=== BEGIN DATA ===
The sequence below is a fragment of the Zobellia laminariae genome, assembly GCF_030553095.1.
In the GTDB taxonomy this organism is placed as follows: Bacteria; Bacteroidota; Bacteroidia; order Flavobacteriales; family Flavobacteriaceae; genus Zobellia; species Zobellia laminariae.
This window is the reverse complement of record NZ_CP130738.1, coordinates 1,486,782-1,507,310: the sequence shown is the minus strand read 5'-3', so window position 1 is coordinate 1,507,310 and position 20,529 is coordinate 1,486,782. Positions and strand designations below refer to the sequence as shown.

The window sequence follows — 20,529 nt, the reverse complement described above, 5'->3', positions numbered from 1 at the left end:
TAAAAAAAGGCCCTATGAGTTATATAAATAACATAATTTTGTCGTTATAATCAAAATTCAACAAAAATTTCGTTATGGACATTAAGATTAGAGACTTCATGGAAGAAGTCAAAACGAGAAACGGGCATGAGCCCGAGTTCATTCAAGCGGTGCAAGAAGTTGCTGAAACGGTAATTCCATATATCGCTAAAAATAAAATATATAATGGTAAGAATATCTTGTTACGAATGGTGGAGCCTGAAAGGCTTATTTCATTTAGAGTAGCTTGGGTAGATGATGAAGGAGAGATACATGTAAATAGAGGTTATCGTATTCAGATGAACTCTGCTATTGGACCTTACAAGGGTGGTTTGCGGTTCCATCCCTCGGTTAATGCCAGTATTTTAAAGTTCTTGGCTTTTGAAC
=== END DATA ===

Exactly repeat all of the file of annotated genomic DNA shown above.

The sequence below is a fragment of the Zobellia laminariae genome, assembly GCF_030553095.1.
In the GTDB taxonomy this organism is placed as follows: Bacteria; Bacteroidota; Bacteroidia; order Flavobacteriales; family Flavobacteriaceae; genus Zobellia; species Zobellia laminariae.
This window is the reverse complement of record NZ_CP130738.1, coordinates 1,486,782-1,507,310: the sequence shown is the minus strand read 5'-3', so window position 1 is coordinate 1,507,310 and position 20,529 is coordinate 1,486,782. Positions and strand designations below refer to the sequence as shown.

The window sequence follows — 20,529 nt, the reverse complement described above, 5'->3', positions numbered from 1 at the left end:
TAAAAAAAGGCCCTATGAGTTATATAAATAACATAATTTTGTCGTTATAATCAAAATTCAACAAAAATTTCGTTATGGACATTAAGATTAGAGACTTCATGGAAGAAGTCAAAACGAGAAACGGGCATGAGCCCGAGTTCATTCAAGCGGTGCAAGAAGTTGCTGAAACGGTAATTCCATATATCGCTAAAAATAAAATATATAATGGTAAGAATATCTTGTTACGAATGGTGGAGCCTGAAAGGCTTATTTCATTTAGAGTAGCTTGGGTAGATGATGAAGGAGAGATACATGTAAATAGAGGTTATCGTATTCAGATGAACTCTGCTATTGGACCTTACAAGGGTGGTTTGCGGTTCCATCCCTCGGTTAATGCCAGTATTTTAAAGTTCTTGGCTTTTGAAC